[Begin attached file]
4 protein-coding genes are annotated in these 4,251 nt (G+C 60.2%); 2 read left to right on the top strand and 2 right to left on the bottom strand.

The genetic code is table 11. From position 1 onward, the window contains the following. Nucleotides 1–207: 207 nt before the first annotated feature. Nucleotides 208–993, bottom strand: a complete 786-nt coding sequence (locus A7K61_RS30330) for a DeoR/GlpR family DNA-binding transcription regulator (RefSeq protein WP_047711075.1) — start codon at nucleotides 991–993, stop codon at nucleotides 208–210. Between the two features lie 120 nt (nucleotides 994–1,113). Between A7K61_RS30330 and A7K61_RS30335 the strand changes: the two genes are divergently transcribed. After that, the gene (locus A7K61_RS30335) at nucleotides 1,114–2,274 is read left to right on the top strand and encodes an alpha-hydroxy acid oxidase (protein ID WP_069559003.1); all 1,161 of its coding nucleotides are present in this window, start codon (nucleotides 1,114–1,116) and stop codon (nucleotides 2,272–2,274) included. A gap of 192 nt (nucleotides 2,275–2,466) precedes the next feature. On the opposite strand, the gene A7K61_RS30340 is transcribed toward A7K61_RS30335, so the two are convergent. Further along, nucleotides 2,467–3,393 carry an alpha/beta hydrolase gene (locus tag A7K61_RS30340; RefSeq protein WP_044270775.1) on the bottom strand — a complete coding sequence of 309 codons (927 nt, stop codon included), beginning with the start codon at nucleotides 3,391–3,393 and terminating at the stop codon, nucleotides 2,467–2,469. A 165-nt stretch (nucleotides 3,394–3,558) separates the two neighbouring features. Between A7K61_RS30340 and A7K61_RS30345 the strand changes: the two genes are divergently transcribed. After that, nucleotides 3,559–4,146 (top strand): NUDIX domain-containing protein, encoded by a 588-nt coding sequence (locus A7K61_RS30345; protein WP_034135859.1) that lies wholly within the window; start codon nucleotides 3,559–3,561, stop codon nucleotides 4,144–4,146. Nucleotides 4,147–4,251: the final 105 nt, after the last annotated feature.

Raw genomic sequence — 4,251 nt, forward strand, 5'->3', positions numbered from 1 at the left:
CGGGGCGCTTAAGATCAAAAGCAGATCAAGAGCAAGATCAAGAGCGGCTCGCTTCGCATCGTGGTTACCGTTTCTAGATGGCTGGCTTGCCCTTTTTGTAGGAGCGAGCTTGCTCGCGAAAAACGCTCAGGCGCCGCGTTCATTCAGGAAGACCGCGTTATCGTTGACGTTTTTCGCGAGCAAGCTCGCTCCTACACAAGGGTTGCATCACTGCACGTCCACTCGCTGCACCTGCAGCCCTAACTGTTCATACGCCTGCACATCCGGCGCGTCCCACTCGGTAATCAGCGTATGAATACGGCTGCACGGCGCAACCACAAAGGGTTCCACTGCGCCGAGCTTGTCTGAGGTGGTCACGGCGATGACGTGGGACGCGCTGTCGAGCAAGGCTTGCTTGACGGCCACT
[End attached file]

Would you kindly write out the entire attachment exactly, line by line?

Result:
4 protein-coding genes are annotated in these 4,251 nt (G+C 60.2%); 2 read left to right on the top strand and 2 right to left on the bottom strand.

The genetic code is table 11. From position 1 onward, the window contains the following. Nucleotides 1–207: 207 nt before the first annotated feature. Nucleotides 208–993, bottom strand: a complete 786-nt coding sequence (locus A7K61_RS30330) for a DeoR/GlpR family DNA-binding transcription regulator (RefSeq protein WP_047711075.1) — start codon at nucleotides 991–993, stop codon at nucleotides 208–210. Between the two features lie 120 nt (nucleotides 994–1,113). Between A7K61_RS30330 and A7K61_RS30335 the strand changes: the two genes are divergently transcribed. After that, the gene (locus A7K61_RS30335) at nucleotides 1,114–2,274 is read left to right on the top strand and encodes an alpha-hydroxy acid oxidase (protein ID WP_069559003.1); all 1,161 of its coding nucleotides are present in this window, start codon (nucleotides 1,114–1,116) and stop codon (nucleotides 2,272–2,274) included. A gap of 192 nt (nucleotides 2,275–2,466) precedes the next feature. On the opposite strand, the gene A7K61_RS30340 is transcribed toward A7K61_RS30335, so the two are convergent. Further along, nucleotides 2,467–3,393 carry an alpha/beta hydrolase gene (locus tag A7K61_RS30340; RefSeq protein WP_044270775.1) on the bottom strand — a complete coding sequence of 309 codons (927 nt, stop codon included), beginning with the start codon at nucleotides 3,391–3,393 and terminating at the stop codon, nucleotides 2,467–2,469. A 165-nt stretch (nucleotides 3,394–3,558) separates the two neighbouring features. Between A7K61_RS30340 and A7K61_RS30345 the strand changes: the two genes are divergently transcribed. After that, nucleotides 3,559–4,146 (top strand): NUDIX domain-containing protein, encoded by a 588-nt coding sequence (locus A7K61_RS30345; protein WP_034135859.1) that lies wholly within the window; start codon nucleotides 3,559–3,561, stop codon nucleotides 4,144–4,146. Nucleotides 4,147–4,251: the final 105 nt, after the last annotated feature.

Raw genomic sequence — 4,251 nt, forward strand, 5'->3', positions numbered from 1 at the left:
CGGGGCGCTTAAGATCAAAAGCAGATCAAGAGCAAGATCAAGAGCGGCTCGCTTCGCATCGTGGTTACCGTTTCTAGATGGCTGGCTTGCCCTTTTTGTAGGAGCGAGCTTGCTCGCGAAAAACGCTCAGGCGCCGCGTTCATTCAGGAAGACCGCGTTATCGTTGACGTTTTTCGCGAGCAAGCTCGCTCCTACACAAGGGTTGCATCACTGCACGTCCACTCGCTGCACCTGCAGCCCTAACTGTTCATACGCCTGCACATCCGGCGCGTCCCACTCGGTAATCAGCGTATGAATACGGCTGCACGGCGCAACCACAAAGGGTTCCACTGCGCCGAGCTTGTCTGAGGTGGTCACGGCGATGACGTGGGACGCGCTGTCGAGCAAGGCTTGCTTGACGGCCACT